US Training on Global Human Rights
. . . and they shall beat their swords into plowshares, and their spears into pruning hooks; nation shall not lift up sword against nation, neither shall they learn war any more. (Isaiah 2:4 NRSV)
Let us then pursue what makes for peace and for mutual upbuilding. (Romans 14:19 NRSV)
Each year, more than 100,000 foreign soldiers and police officers from over 150 countries receive training from the US government. This training is undertaken with minimal oversight and little assessment of the effects of such instruction on human rights around the world.1
The US Army School of the Americas (SOA) provided such training to soldiers from Latin America from 1946 to 2000. Several graduates from the SOA returned to their home countries and committed human rights abuses, including the murders of priests, women, and children. In 1996, it was discovered that training manuals at the SOA advocated such practices as torture, extortion, kidnapping, and execution. In response to these egregious acts, The United Methodist Church called for the closing of the SOA in 2000. In 2001, under pressure from advocacy groups, the name of the institution was changed to the Western Hemisphere Institute for Security Cooperation (WHINSEC) and the curriculum was reformed to include more human rights and democracy training. However, no US army or government officials have been held accountable for the development and use of training manuals advocating practices in clear violation of domestic and international laws.2
WHINSEC-SOA is symbolic of a much larger issue. It is one of many institutions providing foreign military training in the US, most of which provide substantially less human rights instruction than WHINSEC-SOA.
Tens of thousands of students come to the US to study at approximately 275 US military institutions. Tens of thousands more receive training from US forces in their home countries. Time and again, the US has provided training to forces directly responsible for human rights abuses, in countries such as Indonesia, East Timor, Rwanda, and Colombia.3 Such training has helped to prop up large militaries that are often used to suppress government opposition groups and thwart legitimate democratic activity-all in the name of counter-insurgency or counter-terrorism. US military training of Mujahideen forces in Afghanistan (which included Taliban forces) is but one example of how the troops we train today may become the forces (or train the forces) we face tomorrow. Such cases demonstrate how important it is that any US military training plans consider the political realities and level of existing human rights protections in the host country.4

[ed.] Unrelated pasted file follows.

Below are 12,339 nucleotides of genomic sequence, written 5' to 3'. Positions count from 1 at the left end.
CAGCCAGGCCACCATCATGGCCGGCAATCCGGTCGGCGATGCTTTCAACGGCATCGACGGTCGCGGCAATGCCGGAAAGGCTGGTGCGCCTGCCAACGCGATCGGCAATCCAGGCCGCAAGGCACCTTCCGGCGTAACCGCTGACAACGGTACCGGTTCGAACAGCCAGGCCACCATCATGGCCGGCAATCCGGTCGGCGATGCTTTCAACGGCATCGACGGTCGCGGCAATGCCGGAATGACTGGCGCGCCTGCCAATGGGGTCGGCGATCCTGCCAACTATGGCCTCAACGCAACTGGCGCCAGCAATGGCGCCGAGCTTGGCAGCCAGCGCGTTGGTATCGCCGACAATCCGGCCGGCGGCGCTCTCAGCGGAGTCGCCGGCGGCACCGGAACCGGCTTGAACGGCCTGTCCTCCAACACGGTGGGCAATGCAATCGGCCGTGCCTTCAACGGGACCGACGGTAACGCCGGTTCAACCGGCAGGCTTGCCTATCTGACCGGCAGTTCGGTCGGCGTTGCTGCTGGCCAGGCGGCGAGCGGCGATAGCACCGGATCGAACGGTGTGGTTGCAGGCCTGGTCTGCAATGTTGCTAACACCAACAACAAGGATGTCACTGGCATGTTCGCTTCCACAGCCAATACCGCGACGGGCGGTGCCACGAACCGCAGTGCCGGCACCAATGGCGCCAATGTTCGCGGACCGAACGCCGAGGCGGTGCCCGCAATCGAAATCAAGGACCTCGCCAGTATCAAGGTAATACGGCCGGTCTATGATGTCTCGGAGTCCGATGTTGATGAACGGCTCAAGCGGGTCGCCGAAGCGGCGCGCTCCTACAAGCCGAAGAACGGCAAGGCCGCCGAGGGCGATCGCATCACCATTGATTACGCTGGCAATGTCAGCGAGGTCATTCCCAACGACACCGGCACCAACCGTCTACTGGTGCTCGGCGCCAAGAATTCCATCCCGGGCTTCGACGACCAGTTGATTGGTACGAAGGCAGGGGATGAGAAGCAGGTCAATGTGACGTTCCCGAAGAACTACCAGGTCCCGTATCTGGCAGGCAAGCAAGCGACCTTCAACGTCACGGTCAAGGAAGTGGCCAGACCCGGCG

Being a good neighbor does not mean providing bombs and sniper training to economically depressed countries in Latin America. Our neighbors need humanitarian aid, civil society support, and judicial reforms. When we favor military institutions over democratic movements we are not working toward sustainable communities in Latin America or elsewhere. We must consider how to best use limited natural, economic, and human resources to create real security and establish acceptable living conditions for all people.